We have had the challenging but rewarding privilege of spending the last 8 years ministering to teenagers from hard places. Out of the many admirable traits they possess, one unfortunate trend I have noticed about this generation is their sense of entitlement, and corresponding lack of gratitude. It colors almost every facet of their lives as if it were woven into their DNA. The list of “rights” they claim is endless. Animal rights. Women’s rights. LGBTQ rights. Civil rights. Racial rights. Religious rights. Rights to a government paycheck. Rights to air conditioning, video games, energy drinks and smartphones. The right to be heard. The right to not listen. The right to be respected. The right to show disrespect. The list is truly endless.
Don’t misunderstand me. I am not saying all the rights listed are necessarily good or bad (yes, some are!). This next generation has a strong sense of justice. But there sure seems to be a whole lot of different ideas about what that means.
[Interesting side note: the Oxford Dictionaries word of the year for 2016 was “post-truth”. They define it as 'relating to or denoting circumstances in which objective facts are less influential in shaping public opinion than appeals to emotion and personal belief'. Wow! As I was saying…]
As a young boy I recall musing about whether there existed a universal Right and Wrong. I naively envisioned a huge book in the cosmos that had all the Right actions written in one column and all the Wrong actions written in the other column. That made it easy for me to move forward in my thinking. Until, well, until it didn’t work anymore. Was it wrong to smoke weed? God made it grow on the earth, right? (It’s natural, man!) But it was, at least at that time, illegal. But should you always obey the law? The government could be wrong. After all, the government once condoned slavery. And that is wrong. So, surely it was ok to smoke weed. What about sex? Alcohol? Stealing from big corporations that would never feel the loss? What is truth? Well, apparently we are post-truth.
The clear waters of justice grew steadily murkier as the years, desires and experiences of life presented themselves. It wasn’t long before I found myself in a complex web of excuses, ignorance, drugs, lies, betrayal and downright confusion. Enter one of my favorite phrases in the Bible…”But God!”
Oh, yes, but God drew me in by His Holy Spirit to saving faith in Jesus Christ. I grew up "in church" but prior to my salvation I couldn’t have given a decent explanation of who He was. Suddenly, I understood that my ways were paving a solid and straight road to eternal death and separation from the God that created me and loved me. I saw that the only way that I could return to a right relationship with this merciful God was to accept the blood of Jesus Christ which was shed to pay for my sins.
The night I trusted in Christ I began to read the Bible and for the first time, I could see! I could see that my ways were not pleasing to God. In fact, I could finally see that my actions were not good for me. They were not good for the people around me either.
Slowly, God revealed that my concept of the “Right and Wrong book” in outer space was real. But it was not a book; it was a tree. Huh? Yes, it was the Tree of the Knowledge of Good and Evil. You can read about it for yourself in the first three chapters of the Bible.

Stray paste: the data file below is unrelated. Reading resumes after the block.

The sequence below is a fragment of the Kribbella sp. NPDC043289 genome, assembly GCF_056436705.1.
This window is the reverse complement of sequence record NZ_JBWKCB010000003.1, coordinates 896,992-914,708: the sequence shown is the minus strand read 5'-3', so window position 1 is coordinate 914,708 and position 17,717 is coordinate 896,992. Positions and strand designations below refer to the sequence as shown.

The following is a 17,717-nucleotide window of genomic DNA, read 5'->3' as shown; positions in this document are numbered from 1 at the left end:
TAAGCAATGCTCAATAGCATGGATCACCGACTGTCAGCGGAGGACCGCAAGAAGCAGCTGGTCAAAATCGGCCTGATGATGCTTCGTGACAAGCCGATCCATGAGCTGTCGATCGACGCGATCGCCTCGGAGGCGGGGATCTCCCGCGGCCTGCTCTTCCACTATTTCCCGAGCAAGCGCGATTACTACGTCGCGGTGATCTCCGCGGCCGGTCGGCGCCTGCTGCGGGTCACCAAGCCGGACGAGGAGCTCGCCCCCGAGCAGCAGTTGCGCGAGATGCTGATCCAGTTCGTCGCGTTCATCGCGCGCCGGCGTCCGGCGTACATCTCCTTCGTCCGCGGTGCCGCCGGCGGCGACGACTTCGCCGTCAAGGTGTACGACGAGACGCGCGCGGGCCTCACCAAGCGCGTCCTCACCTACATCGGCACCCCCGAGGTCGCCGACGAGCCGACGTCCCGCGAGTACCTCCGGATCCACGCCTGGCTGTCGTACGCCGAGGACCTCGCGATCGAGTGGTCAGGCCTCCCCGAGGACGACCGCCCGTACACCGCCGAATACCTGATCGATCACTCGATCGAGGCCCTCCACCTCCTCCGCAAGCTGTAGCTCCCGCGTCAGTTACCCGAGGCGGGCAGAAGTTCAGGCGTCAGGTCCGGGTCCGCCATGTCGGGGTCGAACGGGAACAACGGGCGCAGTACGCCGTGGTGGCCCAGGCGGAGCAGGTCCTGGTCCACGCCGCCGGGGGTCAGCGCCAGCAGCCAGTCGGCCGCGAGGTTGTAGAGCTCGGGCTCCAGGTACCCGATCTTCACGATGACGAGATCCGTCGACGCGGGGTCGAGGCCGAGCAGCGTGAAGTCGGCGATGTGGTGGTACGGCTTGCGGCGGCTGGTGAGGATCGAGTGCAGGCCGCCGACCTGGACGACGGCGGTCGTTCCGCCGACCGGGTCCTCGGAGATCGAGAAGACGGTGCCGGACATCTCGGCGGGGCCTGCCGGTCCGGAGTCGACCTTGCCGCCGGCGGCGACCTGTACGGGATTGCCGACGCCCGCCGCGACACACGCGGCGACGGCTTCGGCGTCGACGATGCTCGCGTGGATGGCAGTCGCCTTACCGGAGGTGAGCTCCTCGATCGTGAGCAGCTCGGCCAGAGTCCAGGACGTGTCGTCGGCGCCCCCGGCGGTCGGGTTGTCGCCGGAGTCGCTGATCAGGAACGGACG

I began to understand very clearly the concept of sin. Simply stated, sin is when I go MY way instead of GOD’S way. That is what Adam and Eve did. That is what I did. And that is what you did. We have all attempted to decide for ourselves what is Right versus Wrong, Good versus Evil. God never wanted us to bear the responsibility of deciding this. But He knew we would try; He knew we would not accept His ways, His authority. And He loved us too much to trap us in Paradise. He allowed us to wander. But He did not let us go without a loving warning. He told us that choosing OUR way instead of HIS way would lead to death and destruction. We did it anyway.
Why all the ranting and preaching? Let me put the pop in the corn here. My point is that, based on our actions, what we are actually entitled to is…stay with me…death and destruction. Wha? See, apart from God paying for our sins, we are left to pay for them. And the only thing we have to offer in payment for our sins is our very life. Our life is but a mist says my boy, Jesus' half brother, James. (see James 4:14)
So, when I hear teenagers, or adults, or myself for that matter, talking about what we deserve, what we are entitled to, our rights. I am reminded to humble myself and know that all I deserve is death and destruction.
Realizing this makes me very grateful for what Jesus did for me, and you, by the way, on the cross. Gratitude is the cure for the entitlement disease. How will this generation know that if they don’t see it in you? We may have times where we feel like there is nothing to be thankful for. But if you will count to 10 then think about it, I bet you can come up with something. Jesus did not die on the cross simply to keep us out of Hell. He also did it so that we can have an abundant life (please don’t do the shallow American thing here and automatically think of cars, houses and money). We should all move forward in our jobs, lives, ministries and families with an attitude of gratitude, Dude.
1 Thessalonians 5:18 says “Rejoice always, pray without ceasing, give thanks in all circumstances, for this is the will of God in Christ Jesus for you.”